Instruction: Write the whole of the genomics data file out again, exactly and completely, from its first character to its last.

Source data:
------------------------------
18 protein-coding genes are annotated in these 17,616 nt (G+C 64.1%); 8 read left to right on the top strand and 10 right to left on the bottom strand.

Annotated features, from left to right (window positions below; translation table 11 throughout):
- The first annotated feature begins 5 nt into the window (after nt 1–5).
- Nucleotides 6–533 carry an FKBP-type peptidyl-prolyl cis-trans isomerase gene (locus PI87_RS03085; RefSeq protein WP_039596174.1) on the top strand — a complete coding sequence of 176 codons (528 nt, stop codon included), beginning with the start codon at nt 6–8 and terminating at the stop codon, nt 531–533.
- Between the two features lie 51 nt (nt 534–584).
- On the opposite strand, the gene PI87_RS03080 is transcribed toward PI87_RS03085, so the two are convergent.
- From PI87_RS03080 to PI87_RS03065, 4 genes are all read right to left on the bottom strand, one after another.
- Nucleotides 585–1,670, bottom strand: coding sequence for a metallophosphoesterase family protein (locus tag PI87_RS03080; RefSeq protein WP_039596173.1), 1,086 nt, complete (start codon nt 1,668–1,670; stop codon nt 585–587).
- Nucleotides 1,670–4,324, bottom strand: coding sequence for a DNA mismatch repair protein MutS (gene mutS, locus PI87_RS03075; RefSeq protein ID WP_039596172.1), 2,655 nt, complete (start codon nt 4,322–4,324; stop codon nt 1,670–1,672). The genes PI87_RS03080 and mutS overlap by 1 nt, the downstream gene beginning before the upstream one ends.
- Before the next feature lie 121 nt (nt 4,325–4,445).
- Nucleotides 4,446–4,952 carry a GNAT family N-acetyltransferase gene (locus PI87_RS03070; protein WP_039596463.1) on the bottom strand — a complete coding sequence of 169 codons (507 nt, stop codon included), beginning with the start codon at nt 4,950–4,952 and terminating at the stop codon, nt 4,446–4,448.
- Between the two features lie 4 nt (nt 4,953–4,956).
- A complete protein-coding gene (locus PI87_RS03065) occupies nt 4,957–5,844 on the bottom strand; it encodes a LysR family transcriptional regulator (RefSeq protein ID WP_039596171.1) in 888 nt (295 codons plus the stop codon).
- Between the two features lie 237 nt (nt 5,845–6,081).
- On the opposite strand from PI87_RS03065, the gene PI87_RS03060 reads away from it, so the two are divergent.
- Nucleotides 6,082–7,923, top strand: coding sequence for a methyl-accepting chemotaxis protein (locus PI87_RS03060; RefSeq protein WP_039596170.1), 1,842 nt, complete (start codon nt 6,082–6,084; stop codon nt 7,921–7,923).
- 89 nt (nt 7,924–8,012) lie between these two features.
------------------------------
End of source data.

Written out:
18 protein-coding genes are annotated in these 17,616 nt (G+C 64.1%); 8 read left to right on the top strand and 10 right to left on the bottom strand.

Annotated features, from left to right (window positions below; translation table 11 throughout):
- The first annotated feature begins 5 nt into the window (after nt 1–5).
- Nucleotides 6–533 carry an FKBP-type peptidyl-prolyl cis-trans isomerase gene (locus PI87_RS03085; RefSeq protein WP_039596174.1) on the top strand — a complete coding sequence of 176 codons (528 nt, stop codon included), beginning with the start codon at nt 6–8 and terminating at the stop codon, nt 531–533.
- Between the two features lie 51 nt (nt 534–584).
- On the opposite strand, the gene PI87_RS03080 is transcribed toward PI87_RS03085, so the two are convergent.
- From PI87_RS03080 to PI87_RS03065, 4 genes are all read right to left on the bottom strand, one after another.
- Nucleotides 585–1,670, bottom strand: coding sequence for a metallophosphoesterase family protein (locus tag PI87_RS03080; RefSeq protein WP_039596173.1), 1,086 nt, complete (start codon nt 1,668–1,670; stop codon nt 585–587).
- Nucleotides 1,670–4,324, bottom strand: coding sequence for a DNA mismatch repair protein MutS (gene mutS, locus PI87_RS03075; RefSeq protein ID WP_039596172.1), 2,655 nt, complete (start codon nt 4,322–4,324; stop codon nt 1,670–1,672). The genes PI87_RS03080 and mutS overlap by 1 nt, the downstream gene beginning before the upstream one ends.
- Before the next feature lie 121 nt (nt 4,325–4,445).
- Nucleotides 4,446–4,952 carry a GNAT family N-acetyltransferase gene (locus PI87_RS03070; protein WP_039596463.1) on the bottom strand — a complete coding sequence of 169 codons (507 nt, stop codon included), beginning with the start codon at nt 4,950–4,952 and terminating at the stop codon, nt 4,446–4,448.
- Between the two features lie 4 nt (nt 4,953–4,956).
- A complete protein-coding gene (locus PI87_RS03065) occupies nt 4,957–5,844 on the bottom strand; it encodes a LysR family transcriptional regulator (RefSeq protein ID WP_039596171.1) in 888 nt (295 codons plus the stop codon).
- Between the two features lie 237 nt (nt 5,845–6,081).
- On the opposite strand from PI87_RS03065, the gene PI87_RS03060 reads away from it, so the two are divergent.
- Nucleotides 6,082–7,923, top strand: coding sequence for a methyl-accepting chemotaxis protein (locus PI87_RS03060; RefSeq protein WP_039596170.1), 1,842 nt, complete (start codon nt 6,082–6,084; stop codon nt 7,921–7,923).
- 89 nt (nt 7,924–8,012) lie between these two features.